The Single Cell Analysis Program (SCAP) has transitioned from Common Fund support. Common Fund programs are strategic investments that achieve a set of high-impact goals within a 5-10 year timeframe. At the conclusion of each program, deliverables will transition to other sources of support or use within the scientific community. SCAP was supported by the Common Fund from 2012 to 2017. SCAP's major accomplishments include new and unique tools, which are enabling researchers to carry out experiments that were not previously possible. Examples include transcriptome in vivo analysis (TIVA) tag for RNA capture, inDrop for high throughput single cell transcriptomics, fluorescent in situ sequencing, whole genome nuclear sequencing and the dual-view inverted selective plane illumination microscope (diSPIM) imaging system, which provides tracking of cell lineage in living, multicellular organisms - to name a few. TSCAP has also significantly moved the field of single molecule fluorescent in situ hybridization for RNA and protein detection forward, including the detection of single nucleotide variants, multiplexing the detection of tens of RNAs and proteins and RNA detection into live cells using CRISPR. A further consequence of SCAP is the establishment of the SCAP-Transcriptome Consortium project, which developed a public portal with phenotypic information and next generation sequencing data of whole transcriptome for 697 single cells from 56 subjects. The SCAP-T Consortium has also established procedures for depositing meta-data and RNAseq data to the NIH National Center for Biotechnology Information (NCBI) database of Genotypes and-Phenotype (dbGaP).
Please note that since the SCAP program is no longer supported by the Common Fund, the program website is being maintained as an archive and will not be updated on a regular basis.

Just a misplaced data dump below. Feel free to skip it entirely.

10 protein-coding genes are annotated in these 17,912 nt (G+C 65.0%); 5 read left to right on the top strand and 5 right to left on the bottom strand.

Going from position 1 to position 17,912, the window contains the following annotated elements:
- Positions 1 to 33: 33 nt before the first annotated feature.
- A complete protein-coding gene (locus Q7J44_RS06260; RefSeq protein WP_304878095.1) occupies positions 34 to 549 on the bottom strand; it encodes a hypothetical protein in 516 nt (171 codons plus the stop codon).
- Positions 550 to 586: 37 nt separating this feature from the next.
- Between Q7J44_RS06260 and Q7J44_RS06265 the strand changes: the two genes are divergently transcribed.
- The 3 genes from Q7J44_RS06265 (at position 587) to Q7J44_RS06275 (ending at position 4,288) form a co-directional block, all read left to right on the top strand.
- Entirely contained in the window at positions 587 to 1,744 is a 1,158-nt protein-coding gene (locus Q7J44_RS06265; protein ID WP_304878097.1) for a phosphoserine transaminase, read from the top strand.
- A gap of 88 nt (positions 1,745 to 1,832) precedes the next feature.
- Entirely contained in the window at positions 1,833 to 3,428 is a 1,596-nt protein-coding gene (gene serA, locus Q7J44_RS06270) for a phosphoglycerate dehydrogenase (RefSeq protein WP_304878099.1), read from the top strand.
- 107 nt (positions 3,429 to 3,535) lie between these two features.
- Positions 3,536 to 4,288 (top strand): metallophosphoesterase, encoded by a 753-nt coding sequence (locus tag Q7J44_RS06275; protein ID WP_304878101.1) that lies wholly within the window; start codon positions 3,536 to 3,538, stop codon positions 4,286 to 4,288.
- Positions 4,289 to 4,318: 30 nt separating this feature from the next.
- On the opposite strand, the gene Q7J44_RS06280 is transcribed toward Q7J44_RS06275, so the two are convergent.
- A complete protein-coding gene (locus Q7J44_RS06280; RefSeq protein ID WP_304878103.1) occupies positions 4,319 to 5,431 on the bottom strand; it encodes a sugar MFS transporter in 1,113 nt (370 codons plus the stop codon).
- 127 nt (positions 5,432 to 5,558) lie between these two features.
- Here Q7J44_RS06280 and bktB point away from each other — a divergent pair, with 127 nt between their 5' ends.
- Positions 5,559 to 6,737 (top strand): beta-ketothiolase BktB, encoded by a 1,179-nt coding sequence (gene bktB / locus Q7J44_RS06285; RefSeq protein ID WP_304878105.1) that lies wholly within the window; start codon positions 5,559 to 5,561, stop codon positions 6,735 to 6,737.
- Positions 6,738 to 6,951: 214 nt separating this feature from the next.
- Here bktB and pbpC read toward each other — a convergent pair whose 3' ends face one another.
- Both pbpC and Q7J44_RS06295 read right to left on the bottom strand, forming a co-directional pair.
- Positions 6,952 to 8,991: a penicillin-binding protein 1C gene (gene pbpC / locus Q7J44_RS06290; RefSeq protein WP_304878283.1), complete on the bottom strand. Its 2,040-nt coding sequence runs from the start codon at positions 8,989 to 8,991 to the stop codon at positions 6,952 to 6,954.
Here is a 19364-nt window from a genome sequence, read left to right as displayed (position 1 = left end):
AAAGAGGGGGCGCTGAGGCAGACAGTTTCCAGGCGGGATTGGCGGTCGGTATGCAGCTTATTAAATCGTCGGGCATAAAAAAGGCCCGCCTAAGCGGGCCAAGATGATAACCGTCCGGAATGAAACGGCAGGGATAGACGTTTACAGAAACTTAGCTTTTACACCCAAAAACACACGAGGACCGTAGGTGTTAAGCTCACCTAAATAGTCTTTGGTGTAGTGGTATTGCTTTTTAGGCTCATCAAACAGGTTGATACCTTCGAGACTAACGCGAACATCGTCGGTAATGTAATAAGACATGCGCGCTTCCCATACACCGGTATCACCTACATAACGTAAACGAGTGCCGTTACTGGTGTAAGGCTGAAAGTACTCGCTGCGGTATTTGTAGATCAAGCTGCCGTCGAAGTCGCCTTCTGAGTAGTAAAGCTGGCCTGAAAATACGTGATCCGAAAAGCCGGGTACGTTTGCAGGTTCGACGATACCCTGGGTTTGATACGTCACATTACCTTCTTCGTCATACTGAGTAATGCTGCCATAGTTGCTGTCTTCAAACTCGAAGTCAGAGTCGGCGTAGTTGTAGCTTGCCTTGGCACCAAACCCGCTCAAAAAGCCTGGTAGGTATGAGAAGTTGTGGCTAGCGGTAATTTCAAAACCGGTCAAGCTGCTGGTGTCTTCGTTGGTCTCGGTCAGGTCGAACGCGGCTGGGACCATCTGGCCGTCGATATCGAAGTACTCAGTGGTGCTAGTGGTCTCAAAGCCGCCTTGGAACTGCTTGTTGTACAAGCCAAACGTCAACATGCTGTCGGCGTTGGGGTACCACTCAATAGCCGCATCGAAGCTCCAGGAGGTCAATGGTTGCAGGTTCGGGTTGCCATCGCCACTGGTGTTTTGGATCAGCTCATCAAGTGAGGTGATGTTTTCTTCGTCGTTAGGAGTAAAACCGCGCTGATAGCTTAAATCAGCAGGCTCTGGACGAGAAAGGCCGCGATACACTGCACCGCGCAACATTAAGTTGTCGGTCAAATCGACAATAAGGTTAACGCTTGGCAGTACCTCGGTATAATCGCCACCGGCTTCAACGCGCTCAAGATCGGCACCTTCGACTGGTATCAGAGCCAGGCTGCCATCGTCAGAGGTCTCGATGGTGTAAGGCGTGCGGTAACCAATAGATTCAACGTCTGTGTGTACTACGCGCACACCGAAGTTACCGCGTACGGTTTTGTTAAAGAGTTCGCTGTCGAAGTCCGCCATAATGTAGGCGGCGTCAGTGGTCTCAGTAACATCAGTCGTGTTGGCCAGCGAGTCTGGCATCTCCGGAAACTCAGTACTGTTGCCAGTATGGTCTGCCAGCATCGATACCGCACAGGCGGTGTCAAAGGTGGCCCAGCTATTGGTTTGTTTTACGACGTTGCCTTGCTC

Experimental approaches that only examine population-level characteristics can obscure crucial differences between individual cells. New approaches to single cell analyses are needed to uncover fundamental biological principles and ultimately improve the detection and treatment of diseases. These approaches must address significant challenges that currently exist with regard to systematically describing the given “state” of a cell, defining normal cell-to-cell variation, measuring the impact of environmental perturbations, understanding cellular responses in the larger context of tissues and networks, and overcoming limitations in measurement approaches.
The Single Cell Analysis Program supported centers examining the transcriptional signatures of individual human cells in order to measure and analyze cellular heterogeneity and to define specific cell types and/or cell “states” in a given population; individual research studies that focus on the discovery and early development of exceptionally innovative tools for early stage, high-risk/high-impact projects to enable and improve single cell analysis; and individual research studies that accelerate the integration and translation of technologies to characterize single cells (see the Funded Research for specific research project).
Read more about the Program Goals and Initiatives.